12 October 2017
Sheikh Ahmen al-Tayeb, Grand Imam of al-Azhar, the oldest Muslim university in the world, greets Pope Francis during the pontiff’s visit to Egypt in May 2017. A decade after the landmark document, “A Common Word,” efforts at improving relations between Muslims and Christians continue.
(photo: CNS/Paul Haring)
Ten years ago, on 13 October 2007 a document entitled “A Common Word” was signed and published by a group of 138 Muslim scholars. Its name was taken from the Quran 3:65 and it appeared three years before the so-called “Arab Spring,” four years before the beginning of the civil war in Syria and seven years before ISIS declared the restoration of the caliphate. Since its publication, governments have fallen in Egypt, Libya and Tunisia, a war has started in Yemen and almost a half million Syrians have been killed in internal violence in the country and millions of people — Christian and Muslim — driven from their homes.
From the outset, “A Common Word” was unique. It is a letter addressed to Christians. It manifests a surprising grasp of the complexity of Christianity and its inner divisions. Using the appropriate ecclesiastical titles, the letter is addressed to the Pope and the Patriarchs of the other four ancient churches — Constantinople, Alexandria, Antioch and Jerusalem. In addition, thirteen other patriarchs, seven major archbishops, including Canterbury, and the leaders of the Lutheran World Federation, World Methodist Council, Baptist World Alliance, World Alliance of Reformed Churches, the World Council of Churches and “Leaders of Christian Churches everywhere...” are addressed.
Using monotheism as a starting point, the document carefully examines the sacred writings of the Jews, Christians and Muslims to see points of convergence. The methodology used is familiar to theologians in all three traditions.
While the entire document is important, its conclusions were extraordinary — and I might say underestimated — ten years ago and are perhaps more important now than ever. Moving from the level of exegesis to application, the scholars declare:
Finding common ground between Muslims and Christians is not simply a matter for polite ecumenical dialogue between selected religious leaders. Christianity and Islam are the largest and second largest religions in the world and in history. Christians and Muslims reportedly make up over a third and over a fifth of humanity respectively. Together they make up more than 55% of the world’s population, making the relationship between these two religious communities the most important factor in contributing to meaningful peace around the world. If Muslims and Christians are not at peace, the world cannot be at peace. With the terrible weaponry of the modern world; with Muslims and Christians intertwined everywhere as never before, no side can unilaterally win a conflict between more than half of the world’s inhabitants. Thus our common future is at stake. The very survival of the world itself is perhaps at stake.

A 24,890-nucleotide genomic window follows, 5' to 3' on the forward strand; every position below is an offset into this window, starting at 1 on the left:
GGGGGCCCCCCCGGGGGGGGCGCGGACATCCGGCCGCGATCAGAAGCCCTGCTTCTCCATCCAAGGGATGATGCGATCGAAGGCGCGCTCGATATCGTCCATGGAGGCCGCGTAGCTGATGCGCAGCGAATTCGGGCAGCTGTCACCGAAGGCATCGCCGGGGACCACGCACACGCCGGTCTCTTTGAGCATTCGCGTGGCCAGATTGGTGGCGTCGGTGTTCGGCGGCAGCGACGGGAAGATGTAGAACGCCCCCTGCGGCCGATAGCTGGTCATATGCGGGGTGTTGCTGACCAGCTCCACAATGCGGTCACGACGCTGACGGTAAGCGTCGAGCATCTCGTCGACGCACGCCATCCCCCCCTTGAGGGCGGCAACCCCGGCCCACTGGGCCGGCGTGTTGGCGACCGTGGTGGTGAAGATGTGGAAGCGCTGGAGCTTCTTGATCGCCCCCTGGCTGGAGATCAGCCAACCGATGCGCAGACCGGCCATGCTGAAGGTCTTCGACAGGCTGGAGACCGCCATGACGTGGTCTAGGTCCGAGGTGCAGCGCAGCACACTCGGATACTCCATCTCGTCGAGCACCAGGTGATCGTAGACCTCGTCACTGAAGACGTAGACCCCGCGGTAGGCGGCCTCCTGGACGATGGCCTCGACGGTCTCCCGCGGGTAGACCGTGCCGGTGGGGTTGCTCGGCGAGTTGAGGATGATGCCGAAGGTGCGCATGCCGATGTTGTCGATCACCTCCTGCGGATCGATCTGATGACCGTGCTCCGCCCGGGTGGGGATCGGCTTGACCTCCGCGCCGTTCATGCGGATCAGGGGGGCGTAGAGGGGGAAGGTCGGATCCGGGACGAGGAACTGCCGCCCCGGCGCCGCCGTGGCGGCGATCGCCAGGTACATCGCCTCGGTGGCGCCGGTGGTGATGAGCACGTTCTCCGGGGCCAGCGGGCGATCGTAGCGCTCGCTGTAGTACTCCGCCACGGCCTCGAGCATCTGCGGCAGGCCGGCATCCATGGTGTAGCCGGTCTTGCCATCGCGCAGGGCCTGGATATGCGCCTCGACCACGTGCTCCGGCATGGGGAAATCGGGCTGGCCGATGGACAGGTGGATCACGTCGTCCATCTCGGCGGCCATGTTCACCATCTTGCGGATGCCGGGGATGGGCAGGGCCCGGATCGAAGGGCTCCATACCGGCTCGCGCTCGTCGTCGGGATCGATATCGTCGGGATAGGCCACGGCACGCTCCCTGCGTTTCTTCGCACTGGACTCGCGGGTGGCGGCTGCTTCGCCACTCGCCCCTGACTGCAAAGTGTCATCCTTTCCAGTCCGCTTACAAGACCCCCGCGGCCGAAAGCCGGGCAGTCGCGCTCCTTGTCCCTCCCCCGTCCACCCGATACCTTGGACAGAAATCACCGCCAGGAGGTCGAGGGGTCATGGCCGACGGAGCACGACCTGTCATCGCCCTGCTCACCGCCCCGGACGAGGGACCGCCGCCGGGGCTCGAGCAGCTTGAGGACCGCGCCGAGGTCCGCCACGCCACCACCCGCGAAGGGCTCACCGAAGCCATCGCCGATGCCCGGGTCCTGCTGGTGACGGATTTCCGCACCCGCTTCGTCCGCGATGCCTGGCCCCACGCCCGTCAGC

Lest anyone think that this is merely a recognition of self-interest and survival, the document stresses the religious component of its argument in a striking way: “...we say that our very eternal souls are also at stake if we fail to sincerely make every effort to make peace and come together in harmony.”
What is happening here is that a large and diverse body of Islamic scholars (ulamā) are basically re-evaluating the notion of jihād. In both Muslim and non-Muslim literature jihād is seen as the constant state between the Dar ul-Salām, “the realm of peace,” where Islam and Muslims are in charge, and the Dar ul-Ḥarb, “the realm of war” where they are not.
In Islam, the only legally permitted war is jihād, i.e. extending the realm of peace, i.e. submission (islām) to the one God, to the entire world. Muslim scholars placed numerous conditions and restrictions on conducting jihād, many of which seem enlightened even in the 21st century. However, the very concept of jihād as a permanent state of at very least possible aggression seems foreign — and is understandably disturbing to many, if not all, non-Muslims.
The Muslim scholars in “A Common Word” clearly state that “no side can unilaterally win” this conflict. This is a major new direction in Muslim thinking. No longer is détente between the two “realms” an unfortunate and temporary necessity while waiting for the winds of fortune to change. It is now a required goal to be achieved. The document recognizes that not everyone agrees with this and speaks of “those who nevertheless relish conflict and destruction for their own sake or reckon that ultimately they stand to gain through them....” The rise of jihadi groups in the last decades, especially but not exclusively ISIS, underlines the importance of this document. The letter offers the beginning of a religious solution to the problem of religious extremism which can be definitively eradicated only by religious means Using the strongest religious language possible, “A Common Word” recognizes that “our very eternal souls are also at stake” in finding a solution to violent, religious extremism.
If the document is extraordinary in its addressees, it is no less extraordinary in its signatories. Originally it was signed by 138 scholars. What might understandably be overlooked by non-Muslims is the amazing variety of the signatories. Islam is divided — sometimes bitterly — between different groups. It is extraordinary that so diverse a group of Muslims could come together at least temporarily to sign this document.
In a world where Christianity in the Middle East is struggling for its very existence, where xenophobia, racism and “Islamophobia” are raising their ugly heads, perhaps the 10th anniversary of “A Common Word” might provide an opportunity to re-envision a new type of dār ul-salām — a “realm of peace” — in which Christians, Muslims and others work together for a world of peace, justice and security.